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Buying Your Kids E-Readers, Tablets and Ebooks

4 December 2012

From Forbes blogs:

 Are you a parent with children aged 2-to-13 who read ebooks?

If so, chances are you’re buying your kid a device this holiday season to read ebooks on. According to a new study conducted by research firm PlayScience and Digital Book World, nearly 40% of parents who have e-reading children aged 2-to-13 plan on buying them some sort of e-reading device this holiday season.

. . . .

– Of the parents who are going to buy their kids an e-reading device this holiday season:
* 28% will buy a Kindle Fire
* 21% will buy the iPad Mini
* 18% will buy the iPad

. . . .

– Of parents of all children who read digitally, an astounding 66% intend on buying their kids digital content this holiday season
– Of those who plan on buying digital content for their kids, they plan on spending an average of $28.26 doing so

. . . .

So, if you take all the kids with parents aged 2-to-13 who are readers (and there are a lot of them) and figure about 40% of them are buying devices for their kids this holiday season and 66% of them are buying ebooks and such for them this holiday season, that adds up to a boom for children’s digital publishing.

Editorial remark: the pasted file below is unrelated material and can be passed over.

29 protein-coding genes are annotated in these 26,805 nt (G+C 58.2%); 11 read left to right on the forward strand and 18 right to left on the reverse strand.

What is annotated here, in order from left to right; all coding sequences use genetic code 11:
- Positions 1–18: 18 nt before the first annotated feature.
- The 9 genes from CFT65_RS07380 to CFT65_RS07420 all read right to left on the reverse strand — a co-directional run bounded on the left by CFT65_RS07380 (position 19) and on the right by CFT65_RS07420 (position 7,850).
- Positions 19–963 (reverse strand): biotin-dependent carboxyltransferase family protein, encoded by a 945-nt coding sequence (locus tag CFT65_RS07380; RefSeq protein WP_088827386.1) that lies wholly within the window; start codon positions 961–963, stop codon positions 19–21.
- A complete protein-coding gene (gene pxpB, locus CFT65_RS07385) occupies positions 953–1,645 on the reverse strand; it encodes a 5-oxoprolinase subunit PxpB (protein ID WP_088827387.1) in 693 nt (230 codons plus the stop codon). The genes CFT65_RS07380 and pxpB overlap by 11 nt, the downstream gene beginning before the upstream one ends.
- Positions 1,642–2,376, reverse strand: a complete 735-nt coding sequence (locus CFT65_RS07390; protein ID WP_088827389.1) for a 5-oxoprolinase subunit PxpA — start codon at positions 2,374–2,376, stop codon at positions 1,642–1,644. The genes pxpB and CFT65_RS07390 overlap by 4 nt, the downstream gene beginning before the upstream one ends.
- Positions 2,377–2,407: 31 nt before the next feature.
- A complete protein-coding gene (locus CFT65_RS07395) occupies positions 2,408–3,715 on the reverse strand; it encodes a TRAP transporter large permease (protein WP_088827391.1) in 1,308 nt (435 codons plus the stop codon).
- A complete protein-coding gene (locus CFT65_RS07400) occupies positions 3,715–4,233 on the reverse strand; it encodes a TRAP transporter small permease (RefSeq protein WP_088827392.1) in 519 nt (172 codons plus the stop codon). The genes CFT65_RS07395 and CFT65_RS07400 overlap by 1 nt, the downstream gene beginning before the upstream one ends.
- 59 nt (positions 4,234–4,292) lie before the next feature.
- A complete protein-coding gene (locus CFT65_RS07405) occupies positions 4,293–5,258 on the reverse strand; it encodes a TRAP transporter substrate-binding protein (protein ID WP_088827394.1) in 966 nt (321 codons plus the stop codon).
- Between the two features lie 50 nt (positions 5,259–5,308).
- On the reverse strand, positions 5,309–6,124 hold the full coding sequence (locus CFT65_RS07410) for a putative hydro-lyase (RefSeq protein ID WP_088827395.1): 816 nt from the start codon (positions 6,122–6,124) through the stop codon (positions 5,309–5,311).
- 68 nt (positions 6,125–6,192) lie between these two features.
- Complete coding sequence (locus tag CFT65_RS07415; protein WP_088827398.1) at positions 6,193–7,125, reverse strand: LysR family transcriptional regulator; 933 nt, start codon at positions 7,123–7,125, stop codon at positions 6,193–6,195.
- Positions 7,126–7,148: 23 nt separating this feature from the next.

Link to the rest at Forbes

Children's Books, Ebook/Ereader Growth

12 Comments to “Buying Your Kids E-Readers, Tablets and Ebooks”

  1. And thus here is the future of books. In the hands of children.

    Digital.

  2. I think this article missed how many nooks sold out during Thanksgiving sales.

    The big challenge here for indies is still reaching the readers or buyers of books for these kids.

  3. I bought the e-book version of “Mr. Popper’s Penguins” for my five-year-old son recently, but I read it to him from my Kindle. I have no plans to get him his own tablet or e-reader yet. That may change when he’s reading on his own and shows enough interest to justify the purchase.

  4. Yep. Two Kindle Fires going into the stockings Christmas morning for my 10-year-old twins.

  5. Yes. The iPad has been a lifesaver for my one kidlet who has autism. We’re definitely going to be purchasing additional iPads for our other kids–both for books and the educational apps.